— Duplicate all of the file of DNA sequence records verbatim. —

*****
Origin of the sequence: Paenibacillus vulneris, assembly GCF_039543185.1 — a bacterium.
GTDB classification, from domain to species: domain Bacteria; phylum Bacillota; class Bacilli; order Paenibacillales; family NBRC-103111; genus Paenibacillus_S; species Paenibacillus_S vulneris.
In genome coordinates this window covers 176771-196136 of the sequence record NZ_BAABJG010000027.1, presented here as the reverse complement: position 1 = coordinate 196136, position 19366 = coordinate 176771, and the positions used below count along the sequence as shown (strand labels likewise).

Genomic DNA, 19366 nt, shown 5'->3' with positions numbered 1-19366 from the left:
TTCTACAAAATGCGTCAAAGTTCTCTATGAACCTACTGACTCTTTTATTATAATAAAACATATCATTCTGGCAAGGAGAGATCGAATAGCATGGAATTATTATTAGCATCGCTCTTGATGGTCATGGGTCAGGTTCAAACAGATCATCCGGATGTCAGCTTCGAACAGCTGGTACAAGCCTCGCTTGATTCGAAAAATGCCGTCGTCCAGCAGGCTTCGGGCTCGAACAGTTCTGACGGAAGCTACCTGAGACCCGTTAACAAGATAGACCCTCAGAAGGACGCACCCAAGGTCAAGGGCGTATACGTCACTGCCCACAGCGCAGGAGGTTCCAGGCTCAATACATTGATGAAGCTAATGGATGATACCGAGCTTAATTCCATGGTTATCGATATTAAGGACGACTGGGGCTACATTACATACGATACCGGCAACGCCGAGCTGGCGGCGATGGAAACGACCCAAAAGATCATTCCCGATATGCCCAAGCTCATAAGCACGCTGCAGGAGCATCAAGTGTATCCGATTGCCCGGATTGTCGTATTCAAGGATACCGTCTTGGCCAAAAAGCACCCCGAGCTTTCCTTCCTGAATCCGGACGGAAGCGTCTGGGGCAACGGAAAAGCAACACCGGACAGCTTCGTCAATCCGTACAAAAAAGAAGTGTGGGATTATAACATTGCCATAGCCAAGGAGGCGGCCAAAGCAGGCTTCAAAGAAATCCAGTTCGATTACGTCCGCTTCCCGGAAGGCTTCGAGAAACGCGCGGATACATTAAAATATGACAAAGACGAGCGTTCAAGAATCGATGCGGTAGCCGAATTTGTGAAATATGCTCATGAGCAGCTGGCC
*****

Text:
Origin of the sequence: Paenibacillus vulneris, assembly GCF_039543185.1 — a bacterium.
GTDB classification, from domain to species: domain Bacteria; phylum Bacillota; class Bacilli; order Paenibacillales; family NBRC-103111; genus Paenibacillus_S; species Paenibacillus_S vulneris.
In genome coordinates this window covers 176771-196136 of the sequence record NZ_BAABJG010000027.1, presented here as the reverse complement: position 1 = coordinate 196136, position 19366 = coordinate 176771, and the positions used below count along the sequence as shown (strand labels likewise).

Genomic DNA, 19366 nt, shown 5'->3' with positions numbered 1-19366 from the left:
TTCTACAAAATGCGTCAAAGTTCTCTATGAACCTACTGACTCTTTTATTATAATAAAACATATCATTCTGGCAAGGAGAGATCGAATAGCATGGAATTATTATTAGCATCGCTCTTGATGGTCATGGGTCAGGTTCAAACAGATCATCCGGATGTCAGCTTCGAACAGCTGGTACAAGCCTCGCTTGATTCGAAAAATGCCGTCGTCCAGCAGGCTTCGGGCTCGAACAGTTCTGACGGAAGCTACCTGAGACCCGTTAACAAGATAGACCCTCAGAAGGACGCACCCAAGGTCAAGGGCGTATACGTCACTGCCCACAGCGCAGGAGGTTCCAGGCTCAATACATTGATGAAGCTAATGGATGATACCGAGCTTAATTCCATGGTTATCGATATTAAGGACGACTGGGGCTACATTACATACGATACCGGCAACGCCGAGCTGGCGGCGATGGAAACGACCCAAAAGATCATTCCCGATATGCCCAAGCTCATAAGCACGCTGCAGGAGCATCAAGTGTATCCGATTGCCCGGATTGTCGTATTCAAGGATACCGTCTTGGCCAAAAAGCACCCCGAGCTTTCCTTCCTGAATCCGGACGGAAGCGTCTGGGGCAACGGAAAAGCAACACCGGACAGCTTCGTCAATCCGTACAAAAAAGAAGTGTGGGATTATAACATTGCCATAGCCAAGGAGGCGGCCAAAGCAGGCTTCAAAGAAATCCAGTTCGATTACGTCCGCTTCCCGGAAGGCTTCGAGAAACGCGCGGATACATTAAAATATGACAAAGACGAGCGTTCAAGAATCGATGCGGTAGCCGAATTTGTGAAATATGCTCATGAGCAGCTGGCC